Background Along with the treat-to-target concept, “hit hard and early” therapeutic strategy has been successful in rheumatoid arthritis (RA), resulting in suppression of radiological progression, particularly in patients receiving biological disease-modifying antirheumatic drugs (bDMARD). However, bDMARD is not always continued due to efficacy and safety issues in daily clinical practice.
Objectives This study investigated impacts of early termination of bDMARS on radiographic progression.
Methods We retrospectively reviewed clinical profiles including X-ay findings of RA patients who initiated a bDMARD as the first biologic agent since 2009 in Yokohama City University hospital. The patients were divided into two groups based on whether the first bDMARD was continued (Group A) or discontinued (Group B) one year later, irrespective of subsequent therapies. At entry, both hands were examined by X-ray and ultrasonography (US). Estimated yearly radiographic progression of the hands was calculated by van der Heijde-modified Sharp score (TSS). Bilateral wrists and all of the metacarpophalangeal and proximal interphalangeal joints were examined by power Doppler and gray scale US semiquantitatively (0-3).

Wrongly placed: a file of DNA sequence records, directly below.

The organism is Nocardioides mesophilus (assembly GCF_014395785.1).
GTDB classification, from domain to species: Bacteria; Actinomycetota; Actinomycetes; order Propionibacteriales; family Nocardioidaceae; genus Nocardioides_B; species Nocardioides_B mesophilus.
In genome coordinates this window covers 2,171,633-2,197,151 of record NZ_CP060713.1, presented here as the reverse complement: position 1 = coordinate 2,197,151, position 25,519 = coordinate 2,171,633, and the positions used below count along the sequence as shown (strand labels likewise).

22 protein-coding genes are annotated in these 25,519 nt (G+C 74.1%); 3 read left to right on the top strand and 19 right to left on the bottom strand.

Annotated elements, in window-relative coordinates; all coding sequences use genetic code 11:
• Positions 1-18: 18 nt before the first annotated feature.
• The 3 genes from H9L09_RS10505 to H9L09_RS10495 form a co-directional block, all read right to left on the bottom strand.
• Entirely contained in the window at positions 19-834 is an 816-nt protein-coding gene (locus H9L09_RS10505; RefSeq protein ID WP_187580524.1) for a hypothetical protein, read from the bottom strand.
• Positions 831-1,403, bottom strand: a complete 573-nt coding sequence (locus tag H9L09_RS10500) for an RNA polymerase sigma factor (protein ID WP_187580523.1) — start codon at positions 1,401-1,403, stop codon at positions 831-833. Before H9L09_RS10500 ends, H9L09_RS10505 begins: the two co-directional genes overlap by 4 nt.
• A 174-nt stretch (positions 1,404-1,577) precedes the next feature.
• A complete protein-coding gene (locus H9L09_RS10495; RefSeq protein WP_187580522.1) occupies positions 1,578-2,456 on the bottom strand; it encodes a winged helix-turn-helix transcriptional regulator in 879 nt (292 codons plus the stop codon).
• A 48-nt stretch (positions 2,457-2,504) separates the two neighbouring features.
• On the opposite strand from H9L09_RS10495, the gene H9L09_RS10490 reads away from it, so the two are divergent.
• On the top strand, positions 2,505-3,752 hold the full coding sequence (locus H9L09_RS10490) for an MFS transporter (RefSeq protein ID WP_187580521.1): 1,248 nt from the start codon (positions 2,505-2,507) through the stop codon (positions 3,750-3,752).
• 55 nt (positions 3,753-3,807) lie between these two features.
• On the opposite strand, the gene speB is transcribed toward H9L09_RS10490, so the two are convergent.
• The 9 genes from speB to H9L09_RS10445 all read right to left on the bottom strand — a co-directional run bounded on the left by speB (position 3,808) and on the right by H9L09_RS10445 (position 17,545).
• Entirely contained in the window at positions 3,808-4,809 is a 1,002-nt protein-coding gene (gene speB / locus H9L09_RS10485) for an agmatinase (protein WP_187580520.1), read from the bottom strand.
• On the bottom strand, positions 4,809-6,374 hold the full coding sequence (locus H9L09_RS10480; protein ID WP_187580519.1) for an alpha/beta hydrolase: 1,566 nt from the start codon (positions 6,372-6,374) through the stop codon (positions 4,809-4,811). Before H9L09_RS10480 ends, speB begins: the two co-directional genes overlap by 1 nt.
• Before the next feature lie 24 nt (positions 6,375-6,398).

Results Seventy-five patients (84.0% female, mean age 59.7±14.1 years, mean disease duration 7.4±7.9 years) received a first bDMARD (infliximab n=24, etanercept n=10, adalimumab n=9, golimumab n=3, tocilizumab n=22, abatacept n=7). A total of 19 patients (25.3%), including 15 patients who started to receive a second bDMARD within the next year, discontinued initial bDMARD. The reasons of discontinuation were insufficient efficacy (n=9), adverse events (n=9) and other (n=1). At the entry, there was no significant difference in the baseline characteristics including age, gender, disease duration, DAS28, and US scores between Group A and Group B. Group B showed significantly higher DAS28 at one year (p=0.003). Based on TSS of hand X-ray, less radiographic progression was observed in 10 patients (17.9%) of Group A and 8 patients (42.1%) of Group B (p=0.032), respectively. Bone repair was detected in 3 patients of Group A. Estimated yearly radiographic progression was much greater in Group B (1.3±2.1) than Group A (0.4±1.3) (p=0.021).
Conclusions Our data showed that early termination of the first bDMARD within a year was associated with future radiological progression in RA, irrespective of the reasons and subsequent therapies. Thus, appropriate selection of bDMARD in the early phase is critical to suppress bone damage and improve long-term prognosis in RA.
Disclosure of Interest None declared